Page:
directly proportional to the permeability of the formation. This property of the formation varies through wide ranges, the value for a coarse sand stratum being several hundred times that of a fine sand stratum of the same thickness. It increases with the coarseness of the sand and decreases with the compactness of the material. It increases where the sand grains are more nearly uniform in size. It decreases when fine sand and silt fill the voids between larger particles. The permeability of a rock formation, like limestone, varies with the number and sizes of the fractures, crevices, and solution channels.
The measurements that should be made in testing wells include the volume of water pumped per minute or per hour, the depth to the static water level before pumping is started, the depth to the pumping level at one or more constant rates of pumpage, the recovery of the water level after pumping is stopped, and the length of time the well is pumped at each rate during the testing procedure. The testing described in this chapter is essentially the measurement of the hydraulic characteristics of a particular well.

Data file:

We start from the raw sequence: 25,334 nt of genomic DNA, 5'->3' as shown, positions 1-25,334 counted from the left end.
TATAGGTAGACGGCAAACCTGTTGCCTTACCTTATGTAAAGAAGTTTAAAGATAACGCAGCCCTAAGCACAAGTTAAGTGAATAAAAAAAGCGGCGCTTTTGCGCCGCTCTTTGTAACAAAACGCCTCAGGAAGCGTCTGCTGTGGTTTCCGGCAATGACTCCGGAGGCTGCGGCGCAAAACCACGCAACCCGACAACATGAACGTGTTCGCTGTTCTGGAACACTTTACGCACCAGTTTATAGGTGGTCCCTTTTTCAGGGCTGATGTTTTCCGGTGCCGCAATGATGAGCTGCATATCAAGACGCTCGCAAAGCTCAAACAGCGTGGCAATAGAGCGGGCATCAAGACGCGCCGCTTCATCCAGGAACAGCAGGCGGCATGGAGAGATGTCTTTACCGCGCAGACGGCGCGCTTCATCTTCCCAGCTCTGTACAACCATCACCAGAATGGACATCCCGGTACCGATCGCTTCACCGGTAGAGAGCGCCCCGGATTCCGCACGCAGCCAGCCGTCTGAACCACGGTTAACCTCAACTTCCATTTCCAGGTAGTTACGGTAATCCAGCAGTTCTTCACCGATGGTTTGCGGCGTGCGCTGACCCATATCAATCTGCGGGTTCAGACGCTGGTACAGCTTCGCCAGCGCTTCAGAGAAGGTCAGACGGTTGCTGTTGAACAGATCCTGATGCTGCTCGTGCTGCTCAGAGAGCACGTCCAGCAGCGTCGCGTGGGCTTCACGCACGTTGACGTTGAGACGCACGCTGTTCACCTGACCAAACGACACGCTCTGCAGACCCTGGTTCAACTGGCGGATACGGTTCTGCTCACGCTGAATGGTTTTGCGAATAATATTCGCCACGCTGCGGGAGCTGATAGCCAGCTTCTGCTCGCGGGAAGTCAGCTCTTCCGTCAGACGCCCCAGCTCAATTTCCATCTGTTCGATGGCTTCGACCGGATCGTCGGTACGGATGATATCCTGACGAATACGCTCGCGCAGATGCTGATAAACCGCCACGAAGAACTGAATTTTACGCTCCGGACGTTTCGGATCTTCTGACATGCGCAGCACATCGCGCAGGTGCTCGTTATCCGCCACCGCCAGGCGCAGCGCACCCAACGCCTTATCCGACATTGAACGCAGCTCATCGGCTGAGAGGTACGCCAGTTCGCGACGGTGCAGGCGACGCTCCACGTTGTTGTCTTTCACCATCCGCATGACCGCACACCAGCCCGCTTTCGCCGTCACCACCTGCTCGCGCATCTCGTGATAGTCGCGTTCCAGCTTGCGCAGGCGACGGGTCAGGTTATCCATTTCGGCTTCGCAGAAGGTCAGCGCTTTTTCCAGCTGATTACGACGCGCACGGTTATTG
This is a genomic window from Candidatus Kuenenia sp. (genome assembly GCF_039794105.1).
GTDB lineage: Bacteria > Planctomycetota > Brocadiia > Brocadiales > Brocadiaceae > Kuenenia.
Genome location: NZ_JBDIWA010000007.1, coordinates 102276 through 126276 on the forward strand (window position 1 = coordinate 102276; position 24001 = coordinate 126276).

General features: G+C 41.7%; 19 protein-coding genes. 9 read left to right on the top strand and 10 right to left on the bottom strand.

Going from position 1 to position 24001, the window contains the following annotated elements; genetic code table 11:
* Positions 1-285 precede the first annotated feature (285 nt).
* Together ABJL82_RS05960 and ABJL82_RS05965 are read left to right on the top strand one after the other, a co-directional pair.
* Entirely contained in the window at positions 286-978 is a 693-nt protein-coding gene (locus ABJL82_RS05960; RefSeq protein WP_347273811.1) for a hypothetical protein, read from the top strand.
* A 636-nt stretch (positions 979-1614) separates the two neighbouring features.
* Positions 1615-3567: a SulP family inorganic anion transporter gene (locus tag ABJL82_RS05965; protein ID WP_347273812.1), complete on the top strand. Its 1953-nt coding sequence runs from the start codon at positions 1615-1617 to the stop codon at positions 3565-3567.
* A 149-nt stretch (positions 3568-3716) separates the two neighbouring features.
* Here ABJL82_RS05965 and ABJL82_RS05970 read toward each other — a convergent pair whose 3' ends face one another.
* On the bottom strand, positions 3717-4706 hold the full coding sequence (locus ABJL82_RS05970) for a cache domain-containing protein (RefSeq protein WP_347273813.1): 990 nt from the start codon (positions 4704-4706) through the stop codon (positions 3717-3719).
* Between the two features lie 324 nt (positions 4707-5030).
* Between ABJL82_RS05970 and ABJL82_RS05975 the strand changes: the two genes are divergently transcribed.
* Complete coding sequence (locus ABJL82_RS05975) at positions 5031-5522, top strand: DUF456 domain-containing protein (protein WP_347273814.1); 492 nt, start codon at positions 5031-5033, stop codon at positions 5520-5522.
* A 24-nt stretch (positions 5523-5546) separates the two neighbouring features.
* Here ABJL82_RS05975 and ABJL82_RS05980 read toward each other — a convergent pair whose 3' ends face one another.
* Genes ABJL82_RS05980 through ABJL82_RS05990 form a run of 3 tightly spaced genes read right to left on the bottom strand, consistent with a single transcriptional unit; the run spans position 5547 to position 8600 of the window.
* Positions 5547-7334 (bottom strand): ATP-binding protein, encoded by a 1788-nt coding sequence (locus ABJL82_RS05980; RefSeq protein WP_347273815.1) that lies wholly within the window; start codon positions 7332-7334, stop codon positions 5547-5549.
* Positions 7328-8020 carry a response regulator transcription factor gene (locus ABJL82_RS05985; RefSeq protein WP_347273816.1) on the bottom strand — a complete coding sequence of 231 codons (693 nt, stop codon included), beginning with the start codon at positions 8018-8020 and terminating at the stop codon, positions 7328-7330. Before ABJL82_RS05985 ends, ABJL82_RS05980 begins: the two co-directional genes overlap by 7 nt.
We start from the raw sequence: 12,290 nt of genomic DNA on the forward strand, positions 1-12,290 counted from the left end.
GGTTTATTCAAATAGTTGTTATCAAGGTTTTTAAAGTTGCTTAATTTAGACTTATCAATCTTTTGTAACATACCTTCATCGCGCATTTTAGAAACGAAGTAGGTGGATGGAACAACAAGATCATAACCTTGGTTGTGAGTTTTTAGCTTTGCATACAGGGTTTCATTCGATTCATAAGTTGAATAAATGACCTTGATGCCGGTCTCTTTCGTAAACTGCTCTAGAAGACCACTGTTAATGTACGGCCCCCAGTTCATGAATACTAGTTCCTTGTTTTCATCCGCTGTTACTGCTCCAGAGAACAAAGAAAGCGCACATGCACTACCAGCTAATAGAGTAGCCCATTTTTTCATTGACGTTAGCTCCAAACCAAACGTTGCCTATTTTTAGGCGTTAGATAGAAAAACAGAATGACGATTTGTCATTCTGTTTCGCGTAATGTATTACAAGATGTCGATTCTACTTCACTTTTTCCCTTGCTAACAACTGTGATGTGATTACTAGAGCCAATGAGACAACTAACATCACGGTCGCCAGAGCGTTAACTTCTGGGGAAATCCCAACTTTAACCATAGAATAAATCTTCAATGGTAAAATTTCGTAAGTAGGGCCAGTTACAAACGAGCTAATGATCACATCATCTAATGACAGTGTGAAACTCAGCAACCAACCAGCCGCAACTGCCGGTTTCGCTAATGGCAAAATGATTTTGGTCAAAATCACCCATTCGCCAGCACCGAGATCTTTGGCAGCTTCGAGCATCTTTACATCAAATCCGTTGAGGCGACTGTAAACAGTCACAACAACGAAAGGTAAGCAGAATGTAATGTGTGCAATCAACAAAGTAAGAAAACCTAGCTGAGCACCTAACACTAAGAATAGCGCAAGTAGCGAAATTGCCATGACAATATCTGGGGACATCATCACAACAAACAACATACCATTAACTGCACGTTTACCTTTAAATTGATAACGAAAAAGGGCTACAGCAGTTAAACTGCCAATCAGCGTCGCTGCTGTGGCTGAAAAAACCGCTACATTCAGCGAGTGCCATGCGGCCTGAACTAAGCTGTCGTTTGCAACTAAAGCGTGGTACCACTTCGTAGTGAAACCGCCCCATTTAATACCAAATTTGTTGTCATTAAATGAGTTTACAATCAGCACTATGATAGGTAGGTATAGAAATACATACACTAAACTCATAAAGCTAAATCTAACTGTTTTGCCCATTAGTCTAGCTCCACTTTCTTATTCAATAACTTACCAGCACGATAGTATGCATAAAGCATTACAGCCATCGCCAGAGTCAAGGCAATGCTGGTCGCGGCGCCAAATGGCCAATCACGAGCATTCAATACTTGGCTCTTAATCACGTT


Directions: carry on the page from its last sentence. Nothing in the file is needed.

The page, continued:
The pump and power unit used for testing a well should be capable of continuous operation at a constant and variable rate of pumpage for a period of over 24 hours. It is important that the equipment be in good condition for an accurate test, since it is undesirable to have a forced shutdown during the test. The test pump should be large enough to test to the expected capacity of the well, even though this may be far beyond the amount of water required and may exceed the capacity of the permanent well pump. Pumping by airlift maybe a practical method, provided that meters are not used for measuring the flow. The test should run at least 24 hours. Longer tests, up to several weeks' duration, may be desirable to verify adequacy of the formation.
To determine the safe yield of the well, the pump should be operated at a rate that will cause only about 50 percent of the maximum possible drawdown. The drawdown should not exceed a point 5 feet above the topmost screen slot. For example, a 125-foot well has a static water level of 25 feet and a pumping level of 75 feet or a 50-foot drawdown. The satisfactory pumping level is 50 feet or 50 percent of the maximum drawdown. Therefore, a safe well capacity is established and maintained for that condition regardless of the yield. The safe pumping yield is the withdrawal rate that will not cause a lowering of the water table, and should cause no more than 50 percent of maximum drawdown. A chart, similar to the one shown in figure 9-3, should be
Figure 9-3. - Well chart.Continue Reading